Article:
Jalali added: 'But other failures are structural.' Imagine if you have a glass table and a heavy load on it, it will crush. The signs of the structural failures in asphalt pavement usually show on the surface in the form of “alligator” crack patterns because of its similarity to an alligator skin. These cracks start from the bottom of asphalt layer and is a sign of pavement systematic failure.

To shed light on the importance of the present study, Nakhaei went on to explain that “there is another breakdown that occurs at certain intervals, for example, every 10 feet of a transverse cracks in roads. This is related to our research, that is, asphalt is contracted due to the very cold temperatures. If the selected binder has enough elasticity, these cracks can be prevented.” The asphalt expert added: Imagine if in the harsh winter we encounter temperatures below what specification has specified, even just for one time, it's enough for crack formation.

He stated that all transactions and international sales of asphalt binder are conducted using this grading system. “To test an asphalt binder for classification, the possibility of bringing the temperature to, say, -22 degrees Celsius or lower in the laboratory due to the long process of testing and reduction of asphalt binder deformation is impractical.” Therefore, scientists test the asphalt binder at 10 degrees warmer so that the asphalt binder is softer to get faster and yet precise results. However, the final results then added with 10 to account for the increase in testing temperature.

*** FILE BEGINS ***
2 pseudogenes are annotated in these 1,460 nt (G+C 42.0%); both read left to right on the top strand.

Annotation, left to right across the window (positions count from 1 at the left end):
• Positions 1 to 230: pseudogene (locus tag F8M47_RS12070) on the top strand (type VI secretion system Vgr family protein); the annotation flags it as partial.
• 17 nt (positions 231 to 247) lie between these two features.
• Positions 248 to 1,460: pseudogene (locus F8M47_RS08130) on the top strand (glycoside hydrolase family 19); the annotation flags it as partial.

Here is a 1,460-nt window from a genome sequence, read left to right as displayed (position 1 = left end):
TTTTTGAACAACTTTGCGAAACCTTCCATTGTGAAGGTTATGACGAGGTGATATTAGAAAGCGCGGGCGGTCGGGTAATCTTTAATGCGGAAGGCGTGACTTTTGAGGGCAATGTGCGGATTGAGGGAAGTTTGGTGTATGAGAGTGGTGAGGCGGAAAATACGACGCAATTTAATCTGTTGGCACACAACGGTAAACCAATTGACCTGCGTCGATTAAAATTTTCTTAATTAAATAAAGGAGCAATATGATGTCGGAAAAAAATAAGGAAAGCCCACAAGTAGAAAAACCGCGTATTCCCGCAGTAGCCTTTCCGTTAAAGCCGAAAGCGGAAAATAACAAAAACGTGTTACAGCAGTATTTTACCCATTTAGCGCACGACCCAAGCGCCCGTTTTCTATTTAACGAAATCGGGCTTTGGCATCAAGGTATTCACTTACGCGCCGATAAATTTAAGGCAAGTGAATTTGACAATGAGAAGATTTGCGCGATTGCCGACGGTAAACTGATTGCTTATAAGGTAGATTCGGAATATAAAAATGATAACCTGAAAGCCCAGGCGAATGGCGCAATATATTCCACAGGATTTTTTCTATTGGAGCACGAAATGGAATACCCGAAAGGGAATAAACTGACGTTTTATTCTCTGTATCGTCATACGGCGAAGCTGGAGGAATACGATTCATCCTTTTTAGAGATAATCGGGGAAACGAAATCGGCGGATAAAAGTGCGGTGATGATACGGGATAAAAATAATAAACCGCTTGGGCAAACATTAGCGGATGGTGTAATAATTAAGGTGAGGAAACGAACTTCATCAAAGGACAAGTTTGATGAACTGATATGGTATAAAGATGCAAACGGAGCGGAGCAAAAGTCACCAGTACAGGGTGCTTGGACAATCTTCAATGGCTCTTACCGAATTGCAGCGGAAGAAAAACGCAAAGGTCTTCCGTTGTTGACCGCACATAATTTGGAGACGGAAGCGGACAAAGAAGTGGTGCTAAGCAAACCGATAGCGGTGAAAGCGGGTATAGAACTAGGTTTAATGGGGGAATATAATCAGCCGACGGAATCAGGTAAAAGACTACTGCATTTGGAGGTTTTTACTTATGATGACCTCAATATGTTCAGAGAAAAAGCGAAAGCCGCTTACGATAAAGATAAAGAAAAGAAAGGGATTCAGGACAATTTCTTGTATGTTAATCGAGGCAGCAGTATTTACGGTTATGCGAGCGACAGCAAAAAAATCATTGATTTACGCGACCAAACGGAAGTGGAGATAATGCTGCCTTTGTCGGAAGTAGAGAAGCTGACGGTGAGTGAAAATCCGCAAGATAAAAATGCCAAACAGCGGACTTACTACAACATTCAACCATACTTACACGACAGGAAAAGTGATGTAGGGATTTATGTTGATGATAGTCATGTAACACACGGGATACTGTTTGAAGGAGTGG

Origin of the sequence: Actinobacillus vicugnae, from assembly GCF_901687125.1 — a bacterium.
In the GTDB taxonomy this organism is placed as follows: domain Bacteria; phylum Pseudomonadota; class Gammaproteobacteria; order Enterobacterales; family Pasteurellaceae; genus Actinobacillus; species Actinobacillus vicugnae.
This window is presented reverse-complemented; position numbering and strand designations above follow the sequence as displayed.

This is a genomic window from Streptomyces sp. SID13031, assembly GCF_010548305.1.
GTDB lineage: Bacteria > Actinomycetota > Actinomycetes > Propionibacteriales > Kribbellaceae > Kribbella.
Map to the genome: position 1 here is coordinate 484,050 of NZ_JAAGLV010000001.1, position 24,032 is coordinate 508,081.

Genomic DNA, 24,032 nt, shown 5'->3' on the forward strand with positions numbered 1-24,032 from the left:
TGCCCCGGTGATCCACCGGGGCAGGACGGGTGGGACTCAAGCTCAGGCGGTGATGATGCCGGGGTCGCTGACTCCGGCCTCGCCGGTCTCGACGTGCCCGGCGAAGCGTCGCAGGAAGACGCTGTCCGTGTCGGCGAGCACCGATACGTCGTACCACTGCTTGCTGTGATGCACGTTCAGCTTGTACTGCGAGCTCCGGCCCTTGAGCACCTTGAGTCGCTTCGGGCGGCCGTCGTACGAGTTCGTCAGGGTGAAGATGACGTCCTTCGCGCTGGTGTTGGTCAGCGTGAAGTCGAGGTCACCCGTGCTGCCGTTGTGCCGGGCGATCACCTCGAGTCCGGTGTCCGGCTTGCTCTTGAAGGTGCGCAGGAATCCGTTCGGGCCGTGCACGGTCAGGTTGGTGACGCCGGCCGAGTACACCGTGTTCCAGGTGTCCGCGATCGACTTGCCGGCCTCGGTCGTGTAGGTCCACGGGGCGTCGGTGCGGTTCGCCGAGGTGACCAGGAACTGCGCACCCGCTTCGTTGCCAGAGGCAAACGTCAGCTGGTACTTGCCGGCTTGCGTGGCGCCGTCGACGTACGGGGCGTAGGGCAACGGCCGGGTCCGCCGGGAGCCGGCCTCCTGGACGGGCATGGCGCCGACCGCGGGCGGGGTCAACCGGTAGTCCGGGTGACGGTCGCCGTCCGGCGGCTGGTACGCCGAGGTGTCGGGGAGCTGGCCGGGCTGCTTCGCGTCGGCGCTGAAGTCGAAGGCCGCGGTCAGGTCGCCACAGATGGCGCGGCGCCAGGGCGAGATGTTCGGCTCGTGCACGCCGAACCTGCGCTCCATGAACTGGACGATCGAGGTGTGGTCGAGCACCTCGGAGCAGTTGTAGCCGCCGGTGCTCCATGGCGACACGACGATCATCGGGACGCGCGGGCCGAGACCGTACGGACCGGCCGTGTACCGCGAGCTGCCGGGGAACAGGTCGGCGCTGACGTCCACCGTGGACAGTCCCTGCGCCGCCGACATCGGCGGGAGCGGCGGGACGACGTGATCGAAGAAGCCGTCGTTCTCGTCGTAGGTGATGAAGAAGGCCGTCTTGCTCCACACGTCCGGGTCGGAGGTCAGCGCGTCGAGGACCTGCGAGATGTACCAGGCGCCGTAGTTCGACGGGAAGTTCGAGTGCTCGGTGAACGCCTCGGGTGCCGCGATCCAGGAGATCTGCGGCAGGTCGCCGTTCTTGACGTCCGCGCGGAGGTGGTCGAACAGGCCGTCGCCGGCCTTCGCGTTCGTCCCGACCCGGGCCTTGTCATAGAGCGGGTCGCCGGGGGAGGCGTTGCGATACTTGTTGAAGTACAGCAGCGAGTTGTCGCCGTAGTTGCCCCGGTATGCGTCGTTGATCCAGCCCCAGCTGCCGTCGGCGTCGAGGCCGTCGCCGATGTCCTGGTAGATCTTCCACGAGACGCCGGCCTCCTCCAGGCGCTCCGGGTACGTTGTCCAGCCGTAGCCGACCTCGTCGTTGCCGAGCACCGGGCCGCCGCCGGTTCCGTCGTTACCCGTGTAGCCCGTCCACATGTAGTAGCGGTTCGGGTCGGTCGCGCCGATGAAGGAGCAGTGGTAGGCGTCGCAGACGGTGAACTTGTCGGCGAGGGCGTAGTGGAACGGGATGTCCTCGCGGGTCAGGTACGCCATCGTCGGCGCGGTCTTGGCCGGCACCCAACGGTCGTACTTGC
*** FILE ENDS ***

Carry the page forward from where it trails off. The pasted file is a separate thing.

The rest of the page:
The Iranian researcher continued: 'In our research, we were looking for the answer to the question of whether adding 10 degrees holds true for all binders around the globe'.

Hence, we tested 64 asphalt binder from different sources in the United States and 16 binders from Iran. Nakhaei said the result was that adding a fixed universal value of 10 degree was not always correct and 97 percent of the examined asphalt binders had a transition temperature of more than 10 degrees with an average of 12. In response to the question of what the 2-degree impact would be, he stated: similarly, one referee also posed the question that there is only a slight difference between 2-3 degrees of temperature difference.

But this very small difference caused the 33 percent of the American asphalt binders to be misclassified and ultimately to be mischaracterized. Although it looks unimportant at the first glance, when you buy asphalt binder incorrectly, it is like buying a wrong motor oil for your car engine!

On this subject, Jalali further explained that: “the number of mischaracterized binders in Iran was nearly 40 percent; this means that almost half of the binders in Iran are misclassified and purchased incorrectly.” He continued: “Pavement construction is extremely costly and should be viewed as a long-term investment. To put this into perspective, each mile of highway pavement construction costs from 1 to 3 million dollars in the US. If a binder that is not suitable for an environmental condition be used in the mixture, then a loss of investment due to under- or over-performance is expected.” The current classification of the asphalt binder is based on 6 °C intervals; and each 6-degree intervals is in one category, adding that the effect of these 2-3 degree different between the current and standard approach becomes clear in the change of these categories, and these categories have completely different temperatures.